After years of falling short, the Boston Celtics finally broke through and made the NBA Finals in the 2021-22 season. While they would go on to lose to the Golden State Warriors in six games, it signaled improvement, and they got to that point by way of their top-notch defense.
With the success, the bar was raised. While the ultimate goal was always to win a championship, anything short of that would now be defined as a failure rather than a sign of progress.
Unfortunately, that’s exactly what happened. The Celtics were bounced in the Eastern Conference finals by the Miami Heat. And this time around, their identity changed.
Boston went from a dominant defensive team to a squad that focused their efforts on the offensive end. Their offensive rating jumped from 113.6 (ninth overall) in 2021-22 to 117.3 (second) in 2022-23.
Meanwhile, the Celtics’ defense took a hit, moving from a 106.2 (first) defensive rating in 2021-22 to 110.6 (second) in 2022-23.
“We just got to understand that shots aren’t always going to fall, but our effort on defense, we can always control that,” Marcus Smart said. “You can’t control the shots not falling or going in. You take the open ones, you take the right ones, and you continue to play defense.”
At face value, the dip in defensive efficiency doesn’t seem too drastic. Offense was up around the league, and Boston still finished with a top-two rating. But when the postseason rolled around, the real differences began to surface.
Offensively, the Celtics notched a 110.3 rating (ninth of 16) in 2021-22 and a 116.1 (third) rating in 2022-23. Defensively, the rating dipped from 106.3 (second) in 2021-22 to 112.9 (10th) in 2022-23.
Year to year, Boston’s inconsistencies showed. Only last year, their offense got worse in the postseason, and this year, the defense took a hit.
“It was the issue,” Brogdon said of the Celtics’ defense. “This was a team last year that prided itself on defense. I think defense was their calling card. And this year, offense was our calling card. And I don’t think you win championships with a better offense than you have a defense.”
Boston’s offense was red-hot to start their 2022-23 campaign. For a long period of time, they were the best offense in league history.
Then the three-pointers stopped falling and the Celtics became defined by their three-point shot.
Including the playoffs, the Celtics were 38-2 this season when they shot 40% or better from behind the arc. When they failed to reach that mark, they were 30-32.
Defensively, the statistics looked similar. The average scoring mark in the NBA last season was 114.7 points. In the regular season and postseason combined, the Celtics went 18-23 when they allowed at least 115 points. When they kept teams below that mark. Boston went 50-11.
“We’re just going to have to put our defense first,” said Smart “Not really worry about shots, make or miss. Defense is key because even though you miss shots, your defense can save you a lot of the time. And, a lot of times, our defense has been our kryptonite when we’re not making shots.”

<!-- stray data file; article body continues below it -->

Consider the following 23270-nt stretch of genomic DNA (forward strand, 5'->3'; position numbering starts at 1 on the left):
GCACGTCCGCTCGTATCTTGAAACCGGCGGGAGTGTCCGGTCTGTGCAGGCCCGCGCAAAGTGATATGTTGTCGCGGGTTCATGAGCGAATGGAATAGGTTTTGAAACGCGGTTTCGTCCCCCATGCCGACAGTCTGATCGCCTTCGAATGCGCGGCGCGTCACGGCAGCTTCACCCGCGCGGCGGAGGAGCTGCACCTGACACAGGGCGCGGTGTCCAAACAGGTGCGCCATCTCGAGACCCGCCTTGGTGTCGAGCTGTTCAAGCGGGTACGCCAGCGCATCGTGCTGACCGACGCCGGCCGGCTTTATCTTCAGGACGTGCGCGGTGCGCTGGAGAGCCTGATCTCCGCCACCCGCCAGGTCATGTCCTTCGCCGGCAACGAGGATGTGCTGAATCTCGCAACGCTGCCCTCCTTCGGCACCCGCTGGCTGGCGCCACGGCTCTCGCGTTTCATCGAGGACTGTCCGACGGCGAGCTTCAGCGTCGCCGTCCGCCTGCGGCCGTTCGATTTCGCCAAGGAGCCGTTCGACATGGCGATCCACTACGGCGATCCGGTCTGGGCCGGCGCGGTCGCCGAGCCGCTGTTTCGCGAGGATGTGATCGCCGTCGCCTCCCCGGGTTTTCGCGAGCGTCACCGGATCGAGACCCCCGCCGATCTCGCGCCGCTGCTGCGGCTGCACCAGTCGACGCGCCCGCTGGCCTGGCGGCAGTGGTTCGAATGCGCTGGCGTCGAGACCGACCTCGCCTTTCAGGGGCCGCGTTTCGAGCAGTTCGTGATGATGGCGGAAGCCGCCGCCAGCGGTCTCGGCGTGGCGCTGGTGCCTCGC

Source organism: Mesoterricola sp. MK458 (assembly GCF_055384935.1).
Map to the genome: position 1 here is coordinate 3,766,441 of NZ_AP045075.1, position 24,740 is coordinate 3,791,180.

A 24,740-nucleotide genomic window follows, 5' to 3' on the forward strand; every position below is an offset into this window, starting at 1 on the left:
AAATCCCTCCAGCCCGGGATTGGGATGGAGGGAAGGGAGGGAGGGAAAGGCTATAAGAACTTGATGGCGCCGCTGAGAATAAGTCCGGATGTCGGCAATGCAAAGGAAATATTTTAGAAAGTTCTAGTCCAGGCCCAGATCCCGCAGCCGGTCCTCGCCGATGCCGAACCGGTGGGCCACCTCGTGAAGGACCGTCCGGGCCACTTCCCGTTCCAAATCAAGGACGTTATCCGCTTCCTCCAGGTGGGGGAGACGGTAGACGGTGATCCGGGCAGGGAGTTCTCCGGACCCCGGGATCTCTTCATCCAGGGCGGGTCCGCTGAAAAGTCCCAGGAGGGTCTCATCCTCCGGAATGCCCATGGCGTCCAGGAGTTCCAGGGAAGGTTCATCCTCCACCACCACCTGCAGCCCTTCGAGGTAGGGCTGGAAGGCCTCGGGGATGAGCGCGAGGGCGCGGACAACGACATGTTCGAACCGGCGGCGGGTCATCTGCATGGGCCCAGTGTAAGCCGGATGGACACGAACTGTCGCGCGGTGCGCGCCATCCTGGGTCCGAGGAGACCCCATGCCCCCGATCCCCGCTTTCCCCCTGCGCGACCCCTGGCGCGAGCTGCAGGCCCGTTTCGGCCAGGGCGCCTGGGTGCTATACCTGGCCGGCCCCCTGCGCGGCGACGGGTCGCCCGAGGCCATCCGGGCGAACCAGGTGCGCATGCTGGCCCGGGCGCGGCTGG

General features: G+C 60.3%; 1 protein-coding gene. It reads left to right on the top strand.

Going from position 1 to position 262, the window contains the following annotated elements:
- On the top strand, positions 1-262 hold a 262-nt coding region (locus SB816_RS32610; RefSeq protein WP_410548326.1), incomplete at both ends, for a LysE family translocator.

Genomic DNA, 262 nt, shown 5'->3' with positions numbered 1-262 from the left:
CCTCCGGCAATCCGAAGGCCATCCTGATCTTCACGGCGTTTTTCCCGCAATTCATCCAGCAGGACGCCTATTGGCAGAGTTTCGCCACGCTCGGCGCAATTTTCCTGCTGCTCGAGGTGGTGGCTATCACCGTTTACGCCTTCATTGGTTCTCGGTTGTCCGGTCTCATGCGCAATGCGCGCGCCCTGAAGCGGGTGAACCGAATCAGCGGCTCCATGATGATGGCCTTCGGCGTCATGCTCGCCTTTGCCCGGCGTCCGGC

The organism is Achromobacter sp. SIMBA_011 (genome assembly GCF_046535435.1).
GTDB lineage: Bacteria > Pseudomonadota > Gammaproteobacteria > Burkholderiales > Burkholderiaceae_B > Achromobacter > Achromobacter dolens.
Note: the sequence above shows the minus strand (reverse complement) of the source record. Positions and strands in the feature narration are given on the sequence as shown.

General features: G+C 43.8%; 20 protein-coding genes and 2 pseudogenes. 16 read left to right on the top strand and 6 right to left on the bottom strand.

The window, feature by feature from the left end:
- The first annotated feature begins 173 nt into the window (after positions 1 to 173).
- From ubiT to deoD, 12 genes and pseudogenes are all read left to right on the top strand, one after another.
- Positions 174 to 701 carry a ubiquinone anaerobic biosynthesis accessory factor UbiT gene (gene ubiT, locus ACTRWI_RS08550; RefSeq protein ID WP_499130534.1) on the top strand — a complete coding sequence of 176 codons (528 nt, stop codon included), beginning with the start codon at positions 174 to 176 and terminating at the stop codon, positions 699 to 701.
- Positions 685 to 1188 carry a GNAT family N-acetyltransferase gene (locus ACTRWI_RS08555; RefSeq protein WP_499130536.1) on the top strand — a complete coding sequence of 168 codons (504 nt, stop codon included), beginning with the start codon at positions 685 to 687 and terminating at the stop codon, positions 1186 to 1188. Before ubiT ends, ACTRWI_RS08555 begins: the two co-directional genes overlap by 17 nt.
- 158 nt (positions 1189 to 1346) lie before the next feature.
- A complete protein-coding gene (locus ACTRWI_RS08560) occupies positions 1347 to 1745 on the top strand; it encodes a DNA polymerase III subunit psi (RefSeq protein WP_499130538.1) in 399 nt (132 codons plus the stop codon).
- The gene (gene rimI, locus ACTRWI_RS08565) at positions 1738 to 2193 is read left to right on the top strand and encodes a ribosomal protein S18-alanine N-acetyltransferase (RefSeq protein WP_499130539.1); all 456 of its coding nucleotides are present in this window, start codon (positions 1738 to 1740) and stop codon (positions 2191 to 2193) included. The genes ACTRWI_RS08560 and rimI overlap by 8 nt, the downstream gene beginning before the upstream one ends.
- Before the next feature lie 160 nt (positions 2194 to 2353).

But what about the 2021-22 season?
In the regular season and playoffs, the Celtics went 22-4 when they shot 40% or better from behind the three-point line. When Boston failed to reach that mark, they went 43-37.
Meanwhile, the league-average scoring number was 110.6 in the 2021-22 season. When the Celtics allowed 111 points or more, they went 11-20, including the playoffs. In games they held teams to under that number, they went 54-21.
The Celtics faced the same exact problems this past year as they did the year prior. They just flipped to the opposite side of the ball.
Boston had more games where they shot above 40% from deep this year, so they were able to win more games that way. However, they also failed to reach the defensive goal of holding a team under the league-average scoring mark. The year prior, it was the opposite. They reached their defensive quota more often, but their shooting numbers weren’t quite there.
Unfortunately, their shooting success ran out of gas by the end of the season. Boston held Miami to 115 or fewer points in five of the seven Eastern Conference finals games, but they shot below 30% from three in four.
“We shot 21% from three,” Joe Mazzulla said of the reason the Celtics lost Game 7 against the Heat. “Defense was still there.”
But while the Celtics’ offense was the clearer problem in their final playoff performance, the defense definitely took a backseat this season.
“We just got to continue to put defense first,” Smart said after Boston’s Game 7 loss to Miami. “We were so bad on offense last year that it was a main focus for us this year. And unfortunately, our defense took a hit from it.”
And most importantly, they can’t let their offensive struggles affect their play on the defensive end, as it so often did this past season.
“Offense fluctuates from night to night, but defense can always, for the most part, maintain,” said Jayson Tatum. “Even when you miss shots, you still got to lock in on the defensive end.”
This isn’t to say the Celtics should adopt a new offensive philosophy. In fact, Mazzulla made it clear after Game 7 that he doesn’t believe Boston took too many threes this season. Implementing a better backup plan for when the threes don’t fall should be a priority.
However, Boston does need to find a better balance.
Within a year, their team’s identity shifted from one end of the ball to the other. They found success on both ends each season, but it was clear what their strength was from year to year.
Finding a balance should be Boston’s offseason objective. They can be an elite team on both ends of the court. The key will be achieving those successes simultaneously.